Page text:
Bach Flower Essences & The Patterning of Water

 

patterning of water


Julian Barnard’s recent book shows that after four decades of work with the Bach Flower Essences, he is still questing for deeper understandings of what they are and how they work. While some have chosen to honor Dr. Edward Bach by fixing his discoveries from the 1930s into a rigid orthodoxy, Barnard introduces his book with homage to Bach’s call for human freedom, claiming that we are all inheritors of Bach’s discoveries. We can all be grateful that Julian Barnard has taken up the extension of Bach’s legacy as his life’s work, through his teaching, writing, images and videos, and the Bach essences he produces through his company Healing Herbs.

Patterning of Water begins with a brief recapitulation of “form and function,” discussed much more fully in Barnard’s book, Bach Flower Remedies: Form and Function. He is addressing the question of how the structure and growth patterns of plants give clues to their working in the human organism and psyche. This understanding harkens back to the alchemical teachings of Paracelsus known as the “Doctrine of Signatures,” which at its most basic understanding is a recognition that the same living (etheric) formative forces that give rise to the plant, are also operative within human beings. Thus, there are correspondences to be found between what is within us and what we find “outside” in Nature.

However, the main subject of this essay is not so much the plants themselves, but how water, as a matrix for the flower essences, is able to carry the healing messages of the flowers to the human psyche. Indeed, this is a question that baffles modern materialists, who take the absence of an active biochemical agent as proof that the flower essences cannot work except as placebos.

Flower essences are often considered under the category of “Vibrational Medicine,” working via vibrational resonance. (See Vibrational Medicine, by Richard Gerber, for example.) Just as there are healing effects from light or electromagnetic stimulation, the idea is that vibrational medicines transmit a different kind of energy, often called “subtle energy,” which is not directly measurable by conventional instrumentation.

Barnard proposes another paradigm for understanding flower essences, the transmission of information, rather than energy. His hypothesis is grounded in direct observation of the process of making flower essences, both by the sun method and the boiling method. For example, he has observed, and documented with photographs in the book, how as the flower essence water is warmed, it forms bubbles, interior surfaces, and how the surface of the water creates patterns surrounding the plant material. Theodor Schwenk, in his book The Basis of Potentization Research, discusses the importance of surfaces for allowing water to be “sensitive” to influences. Barnard describes this process as “imprinting,” and how this is particularly potent for the “new born” spring water that emerges from the earth.

cerato bowl with water patterning

From the book: Water patterns form around the Cerato blossoms in the mother essence bowl.

There is scientific research suggesting that water is a much more active substance than would be indicated by the simple chemical formula H2O. The dynamic bonds within water molecules and between clusters of molecules seem to have the capability of being patterned by other substances and influences. Various picture-forming techniques cited in the book, such as sensitive crystallization and water drop patterning attempt to make visible these imprinted patterns.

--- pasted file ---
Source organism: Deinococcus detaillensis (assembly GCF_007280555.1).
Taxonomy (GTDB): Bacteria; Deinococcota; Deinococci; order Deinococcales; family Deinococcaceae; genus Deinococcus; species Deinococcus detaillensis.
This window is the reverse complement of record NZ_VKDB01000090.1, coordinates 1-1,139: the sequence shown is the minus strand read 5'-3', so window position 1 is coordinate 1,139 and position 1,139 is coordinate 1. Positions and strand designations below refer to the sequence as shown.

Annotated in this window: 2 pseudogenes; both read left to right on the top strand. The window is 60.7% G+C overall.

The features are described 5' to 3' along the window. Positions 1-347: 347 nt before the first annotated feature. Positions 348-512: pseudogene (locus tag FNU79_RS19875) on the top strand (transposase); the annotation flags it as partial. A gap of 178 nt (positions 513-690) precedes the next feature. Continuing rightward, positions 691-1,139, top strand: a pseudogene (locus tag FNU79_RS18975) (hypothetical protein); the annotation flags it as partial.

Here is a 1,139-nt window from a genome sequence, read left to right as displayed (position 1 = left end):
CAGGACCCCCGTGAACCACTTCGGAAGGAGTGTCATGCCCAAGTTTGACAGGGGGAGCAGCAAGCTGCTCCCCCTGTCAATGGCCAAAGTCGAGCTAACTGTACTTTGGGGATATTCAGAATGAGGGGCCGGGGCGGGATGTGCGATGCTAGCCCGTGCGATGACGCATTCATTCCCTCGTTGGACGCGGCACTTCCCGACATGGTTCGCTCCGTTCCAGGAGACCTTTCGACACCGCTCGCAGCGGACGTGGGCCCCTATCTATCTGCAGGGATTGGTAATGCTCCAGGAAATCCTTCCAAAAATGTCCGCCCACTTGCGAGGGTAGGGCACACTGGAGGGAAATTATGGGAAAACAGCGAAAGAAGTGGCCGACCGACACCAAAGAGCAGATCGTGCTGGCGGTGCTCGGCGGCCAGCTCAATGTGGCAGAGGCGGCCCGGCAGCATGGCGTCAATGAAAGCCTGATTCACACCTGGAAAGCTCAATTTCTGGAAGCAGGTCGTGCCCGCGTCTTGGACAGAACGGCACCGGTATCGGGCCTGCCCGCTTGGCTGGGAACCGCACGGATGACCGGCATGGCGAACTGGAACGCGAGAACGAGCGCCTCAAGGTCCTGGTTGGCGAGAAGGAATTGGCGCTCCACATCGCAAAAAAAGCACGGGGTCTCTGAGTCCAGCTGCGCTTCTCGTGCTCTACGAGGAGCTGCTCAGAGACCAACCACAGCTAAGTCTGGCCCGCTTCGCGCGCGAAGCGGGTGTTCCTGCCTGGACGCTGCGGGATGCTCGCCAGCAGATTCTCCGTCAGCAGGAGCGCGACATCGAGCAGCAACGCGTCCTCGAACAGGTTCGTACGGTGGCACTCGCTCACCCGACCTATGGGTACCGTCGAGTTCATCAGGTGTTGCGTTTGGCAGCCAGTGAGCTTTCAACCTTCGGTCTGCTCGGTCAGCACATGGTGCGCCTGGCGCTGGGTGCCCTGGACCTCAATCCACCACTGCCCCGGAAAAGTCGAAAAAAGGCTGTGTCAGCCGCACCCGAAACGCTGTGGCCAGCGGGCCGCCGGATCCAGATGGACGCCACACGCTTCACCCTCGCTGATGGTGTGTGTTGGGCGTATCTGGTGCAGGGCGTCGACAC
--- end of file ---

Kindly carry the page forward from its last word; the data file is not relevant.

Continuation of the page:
Then, how is the information pattern contained in the matrix of the mother essence water transmitted to the human psyche, so that it can impact our own awareness and experience? Barnard proposes the hypothesis of the “passive force field.” We are surrounded by active force fields, from the gravitational field of the earth that orients all life, to the proliferation of electromagnetic fields (EMF), whose effects may be more pronounced than we realize. Passive force fields, as Barnard explains, are not measurable fields that transmit energy, but rather patterns that transmit information, or meaning. Examples given in the book include symbols, sacred architecture, art, posture and movement (such as Qi Gong), and writing, particularly pictorial script.

Barnard likens our ability to receive the message of a flower essence’s passive force field to the ability to read a book. That implies a skill to be learned, and for the practitioner and flower essence researcher, there is much to learn about the language of the flowers. However, flower essences impact beings whether they have studied them or not, and especially so for small children, animals and plants. What is essential is the openness of hearts and minds to receive the healing messages of the flowers, which have been imprinted into the mother matrix of the water.

This book is not a scientific treatise, nor is it a tightly organized reference book, nor a treatise from someone who claims to have all the answers. Rather, one has the impression of listening to a respected colleague share his questions, thoughts and insights culled from a lifetime of experience, as he invites us all to continue with him along the path of discovery on which he embarked so many years ago.

Patterning of Water

Richard Katz
Nevada City, California
April 10, 2017

 

Bach Flower Essences & The Patterning of Water is available from Flower Essence Services in the USA, or from Healingherbs in the UK.


 


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